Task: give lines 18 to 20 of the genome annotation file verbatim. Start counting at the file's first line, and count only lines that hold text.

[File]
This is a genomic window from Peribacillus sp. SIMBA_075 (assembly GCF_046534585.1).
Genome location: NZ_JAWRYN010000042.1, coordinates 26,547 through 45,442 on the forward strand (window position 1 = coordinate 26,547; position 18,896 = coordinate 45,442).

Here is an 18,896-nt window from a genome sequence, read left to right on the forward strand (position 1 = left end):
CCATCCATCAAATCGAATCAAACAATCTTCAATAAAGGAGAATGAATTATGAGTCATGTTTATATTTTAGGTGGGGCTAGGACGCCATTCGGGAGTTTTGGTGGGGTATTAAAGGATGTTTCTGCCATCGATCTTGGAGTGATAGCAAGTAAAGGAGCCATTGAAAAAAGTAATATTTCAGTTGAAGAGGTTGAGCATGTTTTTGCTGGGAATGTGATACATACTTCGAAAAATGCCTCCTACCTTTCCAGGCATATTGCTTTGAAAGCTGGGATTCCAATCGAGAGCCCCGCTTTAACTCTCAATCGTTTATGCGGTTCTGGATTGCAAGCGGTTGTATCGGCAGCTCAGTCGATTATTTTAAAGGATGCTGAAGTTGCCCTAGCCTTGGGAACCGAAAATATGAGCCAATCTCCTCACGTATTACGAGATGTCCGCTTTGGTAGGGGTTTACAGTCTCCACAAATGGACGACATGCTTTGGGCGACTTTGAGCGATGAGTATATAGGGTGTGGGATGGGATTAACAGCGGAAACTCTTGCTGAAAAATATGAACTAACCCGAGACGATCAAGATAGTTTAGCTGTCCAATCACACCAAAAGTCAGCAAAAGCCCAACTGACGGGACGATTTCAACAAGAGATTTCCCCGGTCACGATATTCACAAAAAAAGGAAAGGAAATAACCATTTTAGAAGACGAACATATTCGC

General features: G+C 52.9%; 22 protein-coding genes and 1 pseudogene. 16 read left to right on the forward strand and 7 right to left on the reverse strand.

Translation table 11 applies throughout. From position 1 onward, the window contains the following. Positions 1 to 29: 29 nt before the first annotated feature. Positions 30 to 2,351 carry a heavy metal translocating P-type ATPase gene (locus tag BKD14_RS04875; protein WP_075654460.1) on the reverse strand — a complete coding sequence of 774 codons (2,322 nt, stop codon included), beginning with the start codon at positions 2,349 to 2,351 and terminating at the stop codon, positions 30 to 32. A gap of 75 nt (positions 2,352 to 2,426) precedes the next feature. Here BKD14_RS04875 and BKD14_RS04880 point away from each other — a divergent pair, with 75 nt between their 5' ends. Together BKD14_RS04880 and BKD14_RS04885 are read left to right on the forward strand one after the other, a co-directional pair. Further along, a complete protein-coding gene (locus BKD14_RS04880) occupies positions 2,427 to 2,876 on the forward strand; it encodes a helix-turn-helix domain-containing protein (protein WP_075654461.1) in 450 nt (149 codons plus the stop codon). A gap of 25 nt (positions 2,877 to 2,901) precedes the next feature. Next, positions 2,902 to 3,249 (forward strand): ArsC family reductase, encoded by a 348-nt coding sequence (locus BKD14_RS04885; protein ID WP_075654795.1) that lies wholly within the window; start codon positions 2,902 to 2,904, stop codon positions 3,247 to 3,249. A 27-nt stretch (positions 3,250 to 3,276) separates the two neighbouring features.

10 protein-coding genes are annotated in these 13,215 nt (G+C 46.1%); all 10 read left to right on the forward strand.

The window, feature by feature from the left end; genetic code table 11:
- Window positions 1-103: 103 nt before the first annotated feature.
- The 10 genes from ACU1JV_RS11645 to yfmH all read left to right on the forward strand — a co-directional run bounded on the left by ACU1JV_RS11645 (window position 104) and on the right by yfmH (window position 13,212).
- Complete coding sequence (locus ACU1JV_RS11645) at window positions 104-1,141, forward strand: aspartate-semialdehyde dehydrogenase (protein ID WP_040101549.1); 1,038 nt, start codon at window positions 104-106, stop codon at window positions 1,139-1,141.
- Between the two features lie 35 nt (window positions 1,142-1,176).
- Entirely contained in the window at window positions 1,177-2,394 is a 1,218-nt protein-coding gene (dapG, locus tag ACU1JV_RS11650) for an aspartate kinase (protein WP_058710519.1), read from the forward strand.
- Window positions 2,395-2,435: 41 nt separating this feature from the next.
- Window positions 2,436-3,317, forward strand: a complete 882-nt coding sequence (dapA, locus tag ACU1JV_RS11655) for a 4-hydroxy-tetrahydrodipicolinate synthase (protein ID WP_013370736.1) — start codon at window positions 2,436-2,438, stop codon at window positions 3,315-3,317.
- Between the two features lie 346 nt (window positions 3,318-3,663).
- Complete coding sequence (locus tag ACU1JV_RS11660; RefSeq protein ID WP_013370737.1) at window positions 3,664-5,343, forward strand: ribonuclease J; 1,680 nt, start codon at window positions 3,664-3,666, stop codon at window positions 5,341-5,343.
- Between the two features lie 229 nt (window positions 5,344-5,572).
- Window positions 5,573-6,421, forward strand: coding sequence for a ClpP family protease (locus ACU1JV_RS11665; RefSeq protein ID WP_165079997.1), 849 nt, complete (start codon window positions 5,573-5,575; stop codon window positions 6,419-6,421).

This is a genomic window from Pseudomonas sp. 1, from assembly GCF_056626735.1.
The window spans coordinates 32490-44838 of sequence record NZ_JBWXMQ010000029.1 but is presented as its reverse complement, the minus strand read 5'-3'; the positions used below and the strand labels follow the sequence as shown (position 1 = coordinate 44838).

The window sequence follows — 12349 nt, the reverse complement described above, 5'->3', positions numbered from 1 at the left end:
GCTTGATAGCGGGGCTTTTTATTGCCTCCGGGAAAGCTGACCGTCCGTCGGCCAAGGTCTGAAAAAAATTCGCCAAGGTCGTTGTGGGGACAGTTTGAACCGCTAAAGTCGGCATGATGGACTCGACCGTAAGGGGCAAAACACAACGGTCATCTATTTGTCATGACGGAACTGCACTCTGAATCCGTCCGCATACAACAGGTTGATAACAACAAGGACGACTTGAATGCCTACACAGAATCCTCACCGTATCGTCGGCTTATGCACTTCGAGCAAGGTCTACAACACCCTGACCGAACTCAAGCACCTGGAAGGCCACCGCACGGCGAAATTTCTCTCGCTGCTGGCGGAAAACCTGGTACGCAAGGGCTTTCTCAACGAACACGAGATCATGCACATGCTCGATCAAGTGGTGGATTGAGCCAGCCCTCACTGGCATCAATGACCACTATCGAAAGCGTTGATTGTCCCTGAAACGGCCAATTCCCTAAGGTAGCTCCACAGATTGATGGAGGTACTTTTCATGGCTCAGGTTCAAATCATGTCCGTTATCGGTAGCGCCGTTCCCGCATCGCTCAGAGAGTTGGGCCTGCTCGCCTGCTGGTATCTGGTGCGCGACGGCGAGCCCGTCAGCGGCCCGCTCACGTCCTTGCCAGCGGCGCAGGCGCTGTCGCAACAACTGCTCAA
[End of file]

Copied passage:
- Between the two features lie 229 nt (window positions 5,344-5,572).
- Window positions 5,573-6,421, forward strand: coding sequence for a ClpP family protease (locus ACU1JV_RS11665; RefSeq protein ID WP_165079997.1), 849 nt, complete (start codon window positions 5,573-5,575; stop codon window positions 6,419-6,421).

This is a genomic window from Pseudomonas sp. 1, from assembly GCF_056626735.1.